Events Fall 2020

Richard M. Karp Distinguished Lecture — Reductionism in Reinforcement Learning

Monday, Nov. 23, 2020 11:00 am12:00 pm PST

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Dale Schuurmans (Google Brain & University of Alberta)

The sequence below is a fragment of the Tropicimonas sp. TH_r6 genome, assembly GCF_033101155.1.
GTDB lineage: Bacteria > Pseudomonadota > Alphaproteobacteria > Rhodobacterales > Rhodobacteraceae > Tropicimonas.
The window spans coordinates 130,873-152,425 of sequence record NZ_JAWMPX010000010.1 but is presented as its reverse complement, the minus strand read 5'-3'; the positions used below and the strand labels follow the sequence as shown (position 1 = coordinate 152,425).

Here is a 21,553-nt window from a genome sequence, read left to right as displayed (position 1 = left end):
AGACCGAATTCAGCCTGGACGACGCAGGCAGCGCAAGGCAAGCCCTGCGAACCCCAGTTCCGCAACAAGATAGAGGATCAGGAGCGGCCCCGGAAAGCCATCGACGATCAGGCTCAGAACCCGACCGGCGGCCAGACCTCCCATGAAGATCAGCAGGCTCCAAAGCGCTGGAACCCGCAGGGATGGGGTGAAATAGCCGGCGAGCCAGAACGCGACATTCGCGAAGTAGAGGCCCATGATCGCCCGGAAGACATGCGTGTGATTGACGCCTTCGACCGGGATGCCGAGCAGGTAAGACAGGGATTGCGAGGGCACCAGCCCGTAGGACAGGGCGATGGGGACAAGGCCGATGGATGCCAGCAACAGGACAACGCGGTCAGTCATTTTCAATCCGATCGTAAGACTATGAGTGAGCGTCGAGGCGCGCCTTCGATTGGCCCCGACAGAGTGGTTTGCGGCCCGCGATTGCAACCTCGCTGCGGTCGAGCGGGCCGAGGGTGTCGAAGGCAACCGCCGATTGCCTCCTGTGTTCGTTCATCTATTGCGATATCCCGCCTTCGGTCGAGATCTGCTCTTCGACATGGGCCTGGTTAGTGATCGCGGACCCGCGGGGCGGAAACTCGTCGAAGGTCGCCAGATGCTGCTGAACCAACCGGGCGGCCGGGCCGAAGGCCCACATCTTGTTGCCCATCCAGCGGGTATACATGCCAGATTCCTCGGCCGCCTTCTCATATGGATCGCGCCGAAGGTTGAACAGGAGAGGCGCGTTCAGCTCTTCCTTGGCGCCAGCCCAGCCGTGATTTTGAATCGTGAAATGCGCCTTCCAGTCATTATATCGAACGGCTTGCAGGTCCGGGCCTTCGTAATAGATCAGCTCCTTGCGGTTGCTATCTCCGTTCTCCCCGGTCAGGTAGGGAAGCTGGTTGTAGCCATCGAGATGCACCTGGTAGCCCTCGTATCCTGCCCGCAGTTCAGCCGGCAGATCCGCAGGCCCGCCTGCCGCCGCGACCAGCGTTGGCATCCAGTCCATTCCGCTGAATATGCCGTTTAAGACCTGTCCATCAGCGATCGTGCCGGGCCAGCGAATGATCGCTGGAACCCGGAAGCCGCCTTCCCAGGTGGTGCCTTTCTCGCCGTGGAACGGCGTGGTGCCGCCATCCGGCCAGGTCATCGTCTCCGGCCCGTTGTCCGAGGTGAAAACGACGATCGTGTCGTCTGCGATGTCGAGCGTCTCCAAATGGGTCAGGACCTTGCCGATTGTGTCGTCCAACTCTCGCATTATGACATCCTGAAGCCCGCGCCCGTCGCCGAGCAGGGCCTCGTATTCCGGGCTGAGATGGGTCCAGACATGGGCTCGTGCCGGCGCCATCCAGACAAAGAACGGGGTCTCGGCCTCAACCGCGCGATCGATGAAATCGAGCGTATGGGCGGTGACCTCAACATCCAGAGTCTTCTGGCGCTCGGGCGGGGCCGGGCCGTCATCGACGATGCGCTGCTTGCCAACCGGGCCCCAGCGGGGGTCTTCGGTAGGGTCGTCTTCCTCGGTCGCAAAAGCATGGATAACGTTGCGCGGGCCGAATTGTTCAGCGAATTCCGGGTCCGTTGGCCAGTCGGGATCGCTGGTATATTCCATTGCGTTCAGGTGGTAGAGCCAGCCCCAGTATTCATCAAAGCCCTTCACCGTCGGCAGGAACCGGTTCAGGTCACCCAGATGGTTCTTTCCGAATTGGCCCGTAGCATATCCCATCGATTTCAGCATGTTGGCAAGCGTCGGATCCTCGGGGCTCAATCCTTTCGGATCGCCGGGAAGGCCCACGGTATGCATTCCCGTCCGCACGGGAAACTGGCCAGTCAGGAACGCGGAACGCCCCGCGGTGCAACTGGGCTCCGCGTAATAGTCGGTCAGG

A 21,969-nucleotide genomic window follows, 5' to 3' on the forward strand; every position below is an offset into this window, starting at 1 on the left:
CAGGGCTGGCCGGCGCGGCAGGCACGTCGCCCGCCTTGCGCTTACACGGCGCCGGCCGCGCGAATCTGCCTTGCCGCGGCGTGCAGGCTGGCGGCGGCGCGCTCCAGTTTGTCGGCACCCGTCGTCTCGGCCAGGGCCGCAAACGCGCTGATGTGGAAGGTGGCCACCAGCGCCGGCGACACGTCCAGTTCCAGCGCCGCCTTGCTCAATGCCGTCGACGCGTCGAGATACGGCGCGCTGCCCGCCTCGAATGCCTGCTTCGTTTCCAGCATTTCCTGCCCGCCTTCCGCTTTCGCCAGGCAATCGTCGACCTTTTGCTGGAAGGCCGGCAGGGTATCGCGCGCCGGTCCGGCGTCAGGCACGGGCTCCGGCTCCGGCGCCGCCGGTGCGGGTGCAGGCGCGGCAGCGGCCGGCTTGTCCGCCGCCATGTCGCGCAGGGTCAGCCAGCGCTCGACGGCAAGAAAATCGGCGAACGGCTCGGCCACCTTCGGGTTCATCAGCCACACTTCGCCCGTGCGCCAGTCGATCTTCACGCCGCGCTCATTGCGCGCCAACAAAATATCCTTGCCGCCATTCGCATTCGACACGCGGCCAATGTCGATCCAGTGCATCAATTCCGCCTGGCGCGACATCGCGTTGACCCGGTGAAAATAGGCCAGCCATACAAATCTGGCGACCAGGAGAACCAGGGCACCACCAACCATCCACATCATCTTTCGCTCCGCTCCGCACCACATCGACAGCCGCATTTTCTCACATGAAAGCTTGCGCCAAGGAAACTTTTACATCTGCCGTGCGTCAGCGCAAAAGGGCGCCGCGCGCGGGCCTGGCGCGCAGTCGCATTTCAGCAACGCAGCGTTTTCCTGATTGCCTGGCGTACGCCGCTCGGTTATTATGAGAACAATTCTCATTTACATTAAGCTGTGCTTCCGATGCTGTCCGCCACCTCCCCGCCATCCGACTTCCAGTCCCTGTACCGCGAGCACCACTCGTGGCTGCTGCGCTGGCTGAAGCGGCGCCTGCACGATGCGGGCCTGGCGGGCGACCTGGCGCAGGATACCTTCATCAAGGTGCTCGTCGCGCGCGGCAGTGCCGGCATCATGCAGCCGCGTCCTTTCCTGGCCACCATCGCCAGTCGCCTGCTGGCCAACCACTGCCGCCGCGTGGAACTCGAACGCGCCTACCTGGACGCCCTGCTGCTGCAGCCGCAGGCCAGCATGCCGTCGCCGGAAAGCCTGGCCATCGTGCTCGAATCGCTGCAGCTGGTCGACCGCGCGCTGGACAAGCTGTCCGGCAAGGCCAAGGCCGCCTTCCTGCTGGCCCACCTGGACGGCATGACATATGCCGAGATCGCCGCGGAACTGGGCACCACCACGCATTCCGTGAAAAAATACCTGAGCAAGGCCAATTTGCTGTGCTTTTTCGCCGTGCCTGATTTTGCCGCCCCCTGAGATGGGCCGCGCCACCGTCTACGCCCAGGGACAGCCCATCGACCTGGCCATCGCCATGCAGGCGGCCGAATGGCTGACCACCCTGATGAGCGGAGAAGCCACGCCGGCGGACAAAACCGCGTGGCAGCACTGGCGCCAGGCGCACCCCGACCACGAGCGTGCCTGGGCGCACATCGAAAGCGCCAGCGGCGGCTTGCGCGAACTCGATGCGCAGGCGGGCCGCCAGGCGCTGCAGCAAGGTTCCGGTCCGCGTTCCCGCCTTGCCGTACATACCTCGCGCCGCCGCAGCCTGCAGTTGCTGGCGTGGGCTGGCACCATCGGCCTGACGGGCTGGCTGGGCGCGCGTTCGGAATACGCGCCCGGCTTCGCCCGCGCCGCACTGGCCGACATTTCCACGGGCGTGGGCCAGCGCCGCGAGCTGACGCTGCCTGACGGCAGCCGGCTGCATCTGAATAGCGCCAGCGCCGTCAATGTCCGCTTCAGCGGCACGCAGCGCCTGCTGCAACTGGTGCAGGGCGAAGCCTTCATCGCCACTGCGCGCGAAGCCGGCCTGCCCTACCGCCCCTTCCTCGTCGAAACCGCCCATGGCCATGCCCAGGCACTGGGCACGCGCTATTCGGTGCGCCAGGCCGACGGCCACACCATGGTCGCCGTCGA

Learning to make sequential decisions from interaction raises numerous challenges, including temporal prediction, state and value estimation, sequential planning, exploration, and strategic interaction.  Each challenge is independently difficult, yet reinforcement learning research has traditionally sought holistic solutions that rely on unified learning principles.  I will argue that such a holistic approach has hampered progress.  To make the point, I focus on reinforcement learning in Markov Decision Processes, where the challenges of value estimation, sequential planning, and exploration are jointly raised.  By eliminating exploration from consideration, recent work on off-line reinforcement learning has led to improved methods for value estimation and sequential planning.  Taking the reduction a step further, I reconsider the relationship between value estimation and sequential planning, and show that a unified approach faces fundamental, unresolved difficulties whenever generalization is considered.  Instead, by separating these two challenges, improved value estimation methods can be readily achieved, while the shortcomings of popular planning strategies can be made more apparent and in some cases overcome.  I will attempt to illustrate how these reductions allow other areas of machine learning, optimization, control and planning to be better leveraged in reinforcement learning.

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